Biopharmaceutical innovation and world class R&D
NSB (ASX:NSB) is a drug development company focused on developing peptide-based pharmaceutical drugs for the treatment of neurodegenerative conditions with high unmet medical need.
The NSB product portfolio includes several therapeutic peptides that are modeled on the domains of a naturally occurring protein called Metallothionein-II (MT-II).
EmtinB is the lead candidate that has shown to closely mimic the neuroprotective and neuroregenerative ability of MT-II.
Unique Mechanism of Action
The mechanism of action of EmtinB occurs via binding to surface-based cell receptors belonging to the LDLR family, which activate intracellular signaling pathways that “turn on” survival processes of neurons and modulate neuroinflammation.
EmtinB is currently being developed as a treatment for neurodegenerative dementia and Alzheimer’s disease, and degenerative conditions of the optic nerve.
Phase 1 clinical studies commencing 2020
NeuroScientific Biopharmaceuticals is committed to a research and development program that is methodically planned, efficiently executed and risk aware.
How it Works
Medical innovation based on strong fundamentals
The Neuroscientific Biopharmaceuticals product portfolio includes several therapeutic peptides that are modeled on the domains of a naturally occurring protein called Metallothionein-II (MT-II).
The main cell type expressing Metallothionein-II in the central nervous system (CNS) is the astrocyte. Expression is significantly increased in reactive astrocytes post injury. Neuronal expression of MT-II is low, whereas resting microglia and oligodendrocytes are essentially devoid of MT-II.
While initially, MT-II was believed to have purely intracellular functions, it was also demonstrated to be an important extracellular agent in the brain. Cell surface receptors for MT-II, low-density lipoprotein receptor-related protein 1 (LRP1) and megalin (LRP2), have recently been identified and shown to be expressed by neuronal cells.
Thus, MT-II can act directly on injured neurons, i.e. outside the context of astrocytic cytoplasm. Numerous studies have shown that “exogenous” MT-II strongly promotes regenerative neurite growth of cortical, dopaminergic, and hippocampal neurons and retinal ganglion cells suggesting that there is a robust and generic neuronal response to extracellular MT-II.
Data suggests that astrocytes respond to neural trauma by up-regulating MT-II expression with the MT-II being subsequently secreted, allowing direct interaction with neurons. Extracellular MT-II thus promotes axon regeneration, a response mediated by neuronal uptake of MT-II via the LRP1 receptor.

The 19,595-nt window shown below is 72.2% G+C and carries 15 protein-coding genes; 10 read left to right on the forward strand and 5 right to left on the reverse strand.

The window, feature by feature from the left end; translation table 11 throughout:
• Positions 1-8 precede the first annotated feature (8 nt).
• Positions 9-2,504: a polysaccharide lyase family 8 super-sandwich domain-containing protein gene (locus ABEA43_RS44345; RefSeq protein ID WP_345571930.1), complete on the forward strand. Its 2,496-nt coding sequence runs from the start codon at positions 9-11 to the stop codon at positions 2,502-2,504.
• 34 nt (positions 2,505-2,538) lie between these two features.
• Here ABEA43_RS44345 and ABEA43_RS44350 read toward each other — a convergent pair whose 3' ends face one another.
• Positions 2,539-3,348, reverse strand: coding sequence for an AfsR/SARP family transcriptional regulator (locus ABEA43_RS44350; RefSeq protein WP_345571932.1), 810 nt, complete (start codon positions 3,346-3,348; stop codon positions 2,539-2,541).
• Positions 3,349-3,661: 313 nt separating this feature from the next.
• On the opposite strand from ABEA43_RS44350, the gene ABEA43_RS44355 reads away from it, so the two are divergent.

Extracellular function does not preclude the intracellular roles of MT-II, such as free radical scavenging and metal binding, and it is likely that there is a complex combination of intra- and extracellular roles of MT-II following brain injury.
In addition, MT-II have shown an indirect neuroprotective action via modulation of the immune system (i.e. MT-II alters the response of microglia to TNFα). MTII was shown to reduce cytokine-stimulated activation of microglia, which would ordinarily impair neurite outgrowth.
Multiple indications, infinite possibilities
MT-II may be a promising therapeutic target for treatment of CNS disorders. However, therapeutic use of MT-II may be hampered by the batch-to-batch variability characteristic of recombinant proteins and decreased passage through the blood–brain barrier (BBB), because MT-II tend to form polymers in solution.
Neuroscientific Biopharmaceuticals is developing EmtinB, which is modeled after the beta-domain of MT-II (see figure below) and mimics the biological effects of MTI/II in various animal models as well as in vitro studies. EmtinB is manufactured as tetrameric dendrimer, in which four monomer peptides (14aa monomers) are linked via a Lysine backbone. Since monomer peptides usually demonstrate a short half-life due to rapid proteolytic breakdown, the dendrimer structure increases the stability of EmtinB in biological environments.
Neuroscientific have successfully demonstrated that EmtinB passes the blood–brain barrier and is detectable in plasma for up to 24 hours.
Similar to MT-II, the mechanism of action of EmtinB involves:
Axonal regeneration – EmtinB acts via binding to surface-based cell receptors belonging to the LDLR family (LRP1 and LRP2), which activate intracellular signaling pathways (activation of ERK, Akt, and CREB) that “turn on” survival promoting processes of neurons. Activation of ERK and Akt is transient. It is therefore noteworthy that EmtinB stimulation also leads to activation of the transcription factor CREB, which modulates gene transcription leading to more long-lasting responses such as neurite outgrowth, neuronal survival and memory formation.
Modulation of microglia induced neuroinflammation (i.e. inhibitory effect of EmtinB on activated microglia).
EmtinB is currently being developed as treatment for neurodegenerative dementia and Alzheimer’s disease, and degenerative conditions of the optic nerve.